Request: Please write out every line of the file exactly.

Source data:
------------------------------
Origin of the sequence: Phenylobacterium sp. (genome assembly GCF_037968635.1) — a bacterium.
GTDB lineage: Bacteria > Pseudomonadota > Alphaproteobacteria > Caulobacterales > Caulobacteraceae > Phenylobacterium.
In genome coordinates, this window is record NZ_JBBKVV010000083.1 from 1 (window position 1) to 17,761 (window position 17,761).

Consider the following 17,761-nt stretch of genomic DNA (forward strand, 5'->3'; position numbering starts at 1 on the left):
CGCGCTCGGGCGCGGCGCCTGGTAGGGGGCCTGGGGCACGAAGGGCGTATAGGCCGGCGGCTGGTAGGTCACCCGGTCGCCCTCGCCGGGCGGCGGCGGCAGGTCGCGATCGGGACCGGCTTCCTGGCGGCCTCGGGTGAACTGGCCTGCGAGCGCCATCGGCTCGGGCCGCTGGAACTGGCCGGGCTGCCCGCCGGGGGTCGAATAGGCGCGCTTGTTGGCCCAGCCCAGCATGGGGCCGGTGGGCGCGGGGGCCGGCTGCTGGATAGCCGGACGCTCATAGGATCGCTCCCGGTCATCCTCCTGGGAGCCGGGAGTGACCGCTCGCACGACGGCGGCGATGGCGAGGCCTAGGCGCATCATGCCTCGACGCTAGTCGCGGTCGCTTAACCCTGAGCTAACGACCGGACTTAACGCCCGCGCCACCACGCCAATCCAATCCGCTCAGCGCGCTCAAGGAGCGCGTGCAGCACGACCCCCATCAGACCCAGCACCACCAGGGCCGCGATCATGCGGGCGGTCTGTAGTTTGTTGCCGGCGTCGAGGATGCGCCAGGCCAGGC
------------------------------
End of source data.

Origin of the sequence: Phenylobacterium sp. (genome assembly GCF_037968635.1) — a bacterium.
GTDB lineage: Bacteria > Pseudomonadota > Alphaproteobacteria > Caulobacterales > Caulobacteraceae > Phenylobacterium.
In genome coordinates, this window is record NZ_JBBKVV010000083.1 from 1 (window position 1) to 17,761 (window position 17,761).

Consider the following 17,761-nt stretch of genomic DNA (forward strand, 5'->3'; position numbering starts at 1 on the left):
CGCGCTCGGGCGCGGCGCCTGGTAGGGGGCCTGGGGCACGAAGGGCGTATAGGCCGGCGGCTGGTAGGTCACCCGGTCGCCCTCGCCGGGCGGCGGCGGCAGGTCGCGATCGGGACCGGCTTCCTGGCGGCCTCGGGTGAACTGGCCTGCGAGCGCCATCGGCTCGGGCCGCTGGAACTGGCCGGGCTGCCCGCCGGGGGTCGAATAGGCGCGCTTGTTGGCCCAGCCCAGCATGGGGCCGGTGGGCGCGGGGGCCGGCTGCTGGATAGCCGGACGCTCATAGGATCGCTCCCGGTCATCCTCCTGGGAGCCGGGAGTGACCGCTCGCACGACGGCGGCGATGGCGAGGCCTAGGCGCATCATGCCTCGACGCTAGTCGCGGTCGCTTAACCCTGAGCTAACGACCGGACTTAACGCCCGCGCCACCACGCCAATCCAATCCGCTCAGCGCGCTCAAGGAGCGCGTGCAGCACGACCCCCATCAGACCCAGCACCACCAGGGCCGCGATCATGCGGGCGGTCTGTAGTTTGTTGCCGGCGTCGAGGATGCGCCAGGCCAGGC